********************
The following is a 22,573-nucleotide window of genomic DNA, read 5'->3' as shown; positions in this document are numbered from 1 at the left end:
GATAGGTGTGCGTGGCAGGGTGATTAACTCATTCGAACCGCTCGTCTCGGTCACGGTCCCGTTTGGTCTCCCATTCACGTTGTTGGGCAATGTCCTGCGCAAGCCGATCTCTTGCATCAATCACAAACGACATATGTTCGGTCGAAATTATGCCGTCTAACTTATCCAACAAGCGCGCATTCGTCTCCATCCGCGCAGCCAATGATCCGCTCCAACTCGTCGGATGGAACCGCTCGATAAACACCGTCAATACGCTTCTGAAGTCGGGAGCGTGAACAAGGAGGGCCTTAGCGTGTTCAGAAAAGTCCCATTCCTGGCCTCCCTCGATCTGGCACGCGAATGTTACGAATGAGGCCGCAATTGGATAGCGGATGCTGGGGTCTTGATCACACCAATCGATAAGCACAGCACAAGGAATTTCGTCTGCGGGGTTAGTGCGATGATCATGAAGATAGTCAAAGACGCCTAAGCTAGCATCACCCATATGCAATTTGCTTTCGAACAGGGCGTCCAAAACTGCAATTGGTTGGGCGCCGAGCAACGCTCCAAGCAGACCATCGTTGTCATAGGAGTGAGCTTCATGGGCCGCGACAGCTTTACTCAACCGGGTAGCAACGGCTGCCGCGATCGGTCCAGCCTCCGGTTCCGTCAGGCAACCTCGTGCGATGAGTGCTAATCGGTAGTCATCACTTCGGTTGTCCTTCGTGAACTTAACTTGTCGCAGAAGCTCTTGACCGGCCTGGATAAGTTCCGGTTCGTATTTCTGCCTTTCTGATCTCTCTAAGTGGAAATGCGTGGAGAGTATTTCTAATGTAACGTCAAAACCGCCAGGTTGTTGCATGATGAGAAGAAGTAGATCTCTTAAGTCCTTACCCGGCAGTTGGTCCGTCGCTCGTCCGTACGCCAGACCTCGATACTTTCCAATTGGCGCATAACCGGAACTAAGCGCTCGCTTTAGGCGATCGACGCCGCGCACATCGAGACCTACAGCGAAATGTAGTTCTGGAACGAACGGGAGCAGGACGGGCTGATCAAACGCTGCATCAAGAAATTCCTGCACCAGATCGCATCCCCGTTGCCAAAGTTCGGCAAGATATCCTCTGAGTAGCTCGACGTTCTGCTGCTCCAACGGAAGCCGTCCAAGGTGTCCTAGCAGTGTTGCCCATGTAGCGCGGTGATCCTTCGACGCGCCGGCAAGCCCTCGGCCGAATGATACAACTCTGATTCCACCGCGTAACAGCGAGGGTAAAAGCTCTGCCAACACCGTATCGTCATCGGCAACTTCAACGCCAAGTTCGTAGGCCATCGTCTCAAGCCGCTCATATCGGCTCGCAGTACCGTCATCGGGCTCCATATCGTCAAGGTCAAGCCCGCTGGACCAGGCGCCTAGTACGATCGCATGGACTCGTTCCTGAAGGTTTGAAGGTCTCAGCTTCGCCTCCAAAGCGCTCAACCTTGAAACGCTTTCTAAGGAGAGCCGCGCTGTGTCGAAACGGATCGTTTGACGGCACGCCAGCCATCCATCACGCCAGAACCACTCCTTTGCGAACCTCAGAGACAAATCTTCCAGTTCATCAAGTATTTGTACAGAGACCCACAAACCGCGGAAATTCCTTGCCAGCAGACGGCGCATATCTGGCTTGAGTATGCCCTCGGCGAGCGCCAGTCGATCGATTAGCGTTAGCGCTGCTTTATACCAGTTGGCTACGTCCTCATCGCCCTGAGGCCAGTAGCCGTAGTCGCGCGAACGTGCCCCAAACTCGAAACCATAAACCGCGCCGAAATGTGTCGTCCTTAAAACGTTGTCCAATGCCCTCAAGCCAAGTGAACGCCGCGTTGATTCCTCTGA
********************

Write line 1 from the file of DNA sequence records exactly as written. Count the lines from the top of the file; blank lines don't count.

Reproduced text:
The following is a 22,573-nucleotide window of genomic DNA, read 5'->3' as shown; positions in this document are numbered from 1 at the left end: